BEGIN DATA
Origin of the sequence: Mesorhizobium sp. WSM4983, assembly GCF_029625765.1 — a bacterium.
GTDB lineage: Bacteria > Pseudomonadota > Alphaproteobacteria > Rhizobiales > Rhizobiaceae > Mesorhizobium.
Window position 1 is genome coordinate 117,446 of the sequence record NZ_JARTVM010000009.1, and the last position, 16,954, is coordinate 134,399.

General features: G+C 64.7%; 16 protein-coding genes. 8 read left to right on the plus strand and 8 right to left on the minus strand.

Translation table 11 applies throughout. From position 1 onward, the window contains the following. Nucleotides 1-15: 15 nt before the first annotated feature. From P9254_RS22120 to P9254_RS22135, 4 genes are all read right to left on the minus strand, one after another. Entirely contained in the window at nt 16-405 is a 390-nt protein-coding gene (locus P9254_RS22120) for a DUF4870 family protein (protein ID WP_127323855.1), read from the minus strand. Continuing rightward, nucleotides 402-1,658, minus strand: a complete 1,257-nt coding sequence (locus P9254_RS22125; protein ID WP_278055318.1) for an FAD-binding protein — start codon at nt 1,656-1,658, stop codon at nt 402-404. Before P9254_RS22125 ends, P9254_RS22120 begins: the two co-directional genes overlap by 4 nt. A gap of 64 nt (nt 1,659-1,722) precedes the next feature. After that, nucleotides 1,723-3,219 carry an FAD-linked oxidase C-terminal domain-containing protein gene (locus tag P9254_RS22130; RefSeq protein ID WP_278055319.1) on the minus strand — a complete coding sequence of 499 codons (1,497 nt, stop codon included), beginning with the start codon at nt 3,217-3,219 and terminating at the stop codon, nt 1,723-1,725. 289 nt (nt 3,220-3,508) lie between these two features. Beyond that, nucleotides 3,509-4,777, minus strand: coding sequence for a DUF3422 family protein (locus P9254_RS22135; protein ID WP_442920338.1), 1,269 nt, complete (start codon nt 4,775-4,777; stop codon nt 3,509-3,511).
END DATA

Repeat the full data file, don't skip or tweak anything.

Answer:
Origin of the sequence: Mesorhizobium sp. WSM4983, assembly GCF_029625765.1 — a bacterium.
GTDB lineage: Bacteria > Pseudomonadota > Alphaproteobacteria > Rhizobiales > Rhizobiaceae > Mesorhizobium.
Window position 1 is genome coordinate 117,446 of the sequence record NZ_JARTVM010000009.1, and the last position, 16,954, is coordinate 134,399.

General features: G+C 64.7%; 16 protein-coding genes. 8 read left to right on the plus strand and 8 right to left on the minus strand.

Translation table 11 applies throughout. From position 1 onward, the window contains the following. Nucleotides 1-15: 15 nt before the first annotated feature. From P9254_RS22120 to P9254_RS22135, 4 genes are all read right to left on the minus strand, one after another. Entirely contained in the window at nt 16-405 is a 390-nt protein-coding gene (locus P9254_RS22120) for a DUF4870 family protein (protein ID WP_127323855.1), read from the minus strand. Continuing rightward, nucleotides 402-1,658, minus strand: a complete 1,257-nt coding sequence (locus P9254_RS22125; protein ID WP_278055318.1) for an FAD-binding protein — start codon at nt 1,656-1,658, stop codon at nt 402-404. Before P9254_RS22125 ends, P9254_RS22120 begins: the two co-directional genes overlap by 4 nt. A gap of 64 nt (nt 1,659-1,722) precedes the next feature. After that, nucleotides 1,723-3,219 carry an FAD-linked oxidase C-terminal domain-containing protein gene (locus tag P9254_RS22130; RefSeq protein ID WP_278055319.1) on the minus strand — a complete coding sequence of 499 codons (1,497 nt, stop codon included), beginning with the start codon at nt 3,217-3,219 and terminating at the stop codon, nt 1,723-1,725. 289 nt (nt 3,220-3,508) lie between these two features. Beyond that, nucleotides 3,509-4,777, minus strand: coding sequence for a DUF3422 family protein (locus P9254_RS22135; protein ID WP_442920338.1), 1,269 nt, complete (start codon nt 4,775-4,777; stop codon nt 3,509-3,511).